What Is Atropine Used For?


Quick Answer

Atropine has several medical uses, including relieving spasms in the body, reducing secretions of organs and controlling several medical conditions, according to Drugs.com. Atropine comes in oral, injectable and ophthalmic formulas.

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Full Answer

Atropine helps control spasms associated with the gastrointestinal tract, the bladder and the biliary tract of the live, as Drugs.com explains. The drug reduces stomach acid, mucus, saliva and sweat by limiting the secretions of various organs. Atropine treats conditions such as colitis, peptic ulcers, irritable bowel syndrome, infant colic and diverticulitis. Patients with Parkinson's disease may receive atropine treatments to lessen the effects of rigidity, tremors, excessive salivation and sweating. The substance controls laughing and crying spells caused by brain tumors.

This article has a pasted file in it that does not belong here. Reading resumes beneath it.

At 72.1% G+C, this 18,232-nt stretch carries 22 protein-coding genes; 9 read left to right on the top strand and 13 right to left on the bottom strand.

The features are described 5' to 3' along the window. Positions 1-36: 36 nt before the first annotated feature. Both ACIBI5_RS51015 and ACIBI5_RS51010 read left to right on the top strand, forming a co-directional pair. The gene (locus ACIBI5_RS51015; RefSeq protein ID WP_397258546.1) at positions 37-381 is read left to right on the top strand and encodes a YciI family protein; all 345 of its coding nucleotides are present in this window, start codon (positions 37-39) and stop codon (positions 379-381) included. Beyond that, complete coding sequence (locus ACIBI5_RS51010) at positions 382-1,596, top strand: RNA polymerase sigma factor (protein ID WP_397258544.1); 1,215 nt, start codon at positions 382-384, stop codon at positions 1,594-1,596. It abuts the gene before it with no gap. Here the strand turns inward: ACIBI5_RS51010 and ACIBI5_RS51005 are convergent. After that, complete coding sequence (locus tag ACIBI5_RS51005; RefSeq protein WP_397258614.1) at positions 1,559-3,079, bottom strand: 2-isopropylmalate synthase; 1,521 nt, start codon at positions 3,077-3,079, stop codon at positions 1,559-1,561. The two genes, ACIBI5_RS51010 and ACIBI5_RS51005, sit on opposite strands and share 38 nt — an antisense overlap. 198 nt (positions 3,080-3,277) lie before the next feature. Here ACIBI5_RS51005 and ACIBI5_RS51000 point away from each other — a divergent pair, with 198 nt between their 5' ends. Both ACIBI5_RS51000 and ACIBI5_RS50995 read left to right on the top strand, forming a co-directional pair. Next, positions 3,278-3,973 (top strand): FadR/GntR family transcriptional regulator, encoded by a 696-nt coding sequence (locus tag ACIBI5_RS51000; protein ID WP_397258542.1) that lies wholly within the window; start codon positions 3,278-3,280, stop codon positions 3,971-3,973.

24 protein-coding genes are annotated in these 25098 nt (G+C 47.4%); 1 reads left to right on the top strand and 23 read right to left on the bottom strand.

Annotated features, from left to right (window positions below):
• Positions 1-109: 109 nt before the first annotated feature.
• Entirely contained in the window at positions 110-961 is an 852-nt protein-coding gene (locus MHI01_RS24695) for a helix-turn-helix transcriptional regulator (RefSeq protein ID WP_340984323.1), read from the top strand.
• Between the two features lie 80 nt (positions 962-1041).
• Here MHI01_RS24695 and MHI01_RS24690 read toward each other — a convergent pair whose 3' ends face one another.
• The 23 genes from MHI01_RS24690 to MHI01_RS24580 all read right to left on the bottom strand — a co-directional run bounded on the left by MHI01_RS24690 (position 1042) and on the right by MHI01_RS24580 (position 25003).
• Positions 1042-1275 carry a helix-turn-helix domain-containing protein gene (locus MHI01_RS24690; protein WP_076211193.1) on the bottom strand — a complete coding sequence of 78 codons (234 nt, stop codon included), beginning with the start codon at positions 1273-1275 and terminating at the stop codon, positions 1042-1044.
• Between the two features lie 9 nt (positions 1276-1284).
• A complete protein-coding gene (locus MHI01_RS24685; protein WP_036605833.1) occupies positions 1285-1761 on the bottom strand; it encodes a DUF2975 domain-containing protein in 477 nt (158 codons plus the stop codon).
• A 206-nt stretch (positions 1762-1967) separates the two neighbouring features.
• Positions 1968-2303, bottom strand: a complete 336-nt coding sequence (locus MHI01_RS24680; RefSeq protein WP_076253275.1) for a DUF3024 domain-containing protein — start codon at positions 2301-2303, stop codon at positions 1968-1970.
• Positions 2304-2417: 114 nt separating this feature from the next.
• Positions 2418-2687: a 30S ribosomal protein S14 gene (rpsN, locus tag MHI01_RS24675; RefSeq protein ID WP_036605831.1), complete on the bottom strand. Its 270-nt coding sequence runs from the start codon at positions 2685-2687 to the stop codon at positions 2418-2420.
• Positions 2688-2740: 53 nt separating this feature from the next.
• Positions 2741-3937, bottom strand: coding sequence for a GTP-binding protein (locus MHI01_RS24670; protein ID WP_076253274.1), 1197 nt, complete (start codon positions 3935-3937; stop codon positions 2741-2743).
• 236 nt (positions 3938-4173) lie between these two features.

Ophthalmic atropine dilates pupils in the eyes before eye exams, according to MedlinePlus. Atropine also relieves the pain associated with swelling and inflammation of the eyes. The drug comes in the form of liquid eye drops and as an ointment. The drops and the ointment get placed in the lower pocket of the eye after patients pull down the lower eyelid. Patients usually administer this medicine two to four times daily as prescribed by doctors.

Oral atropine helps decrease saliva, phlegm and stomach spasms, according to MedicineNet.com. This application of atropine prevents the body from producing acetylcholine. The drug is made from the belladonna plant, and atropine relaxes muscles by inhibiting nervous system responses. In the United States, drugs containing atropine are only available by prescription as of March 2015.

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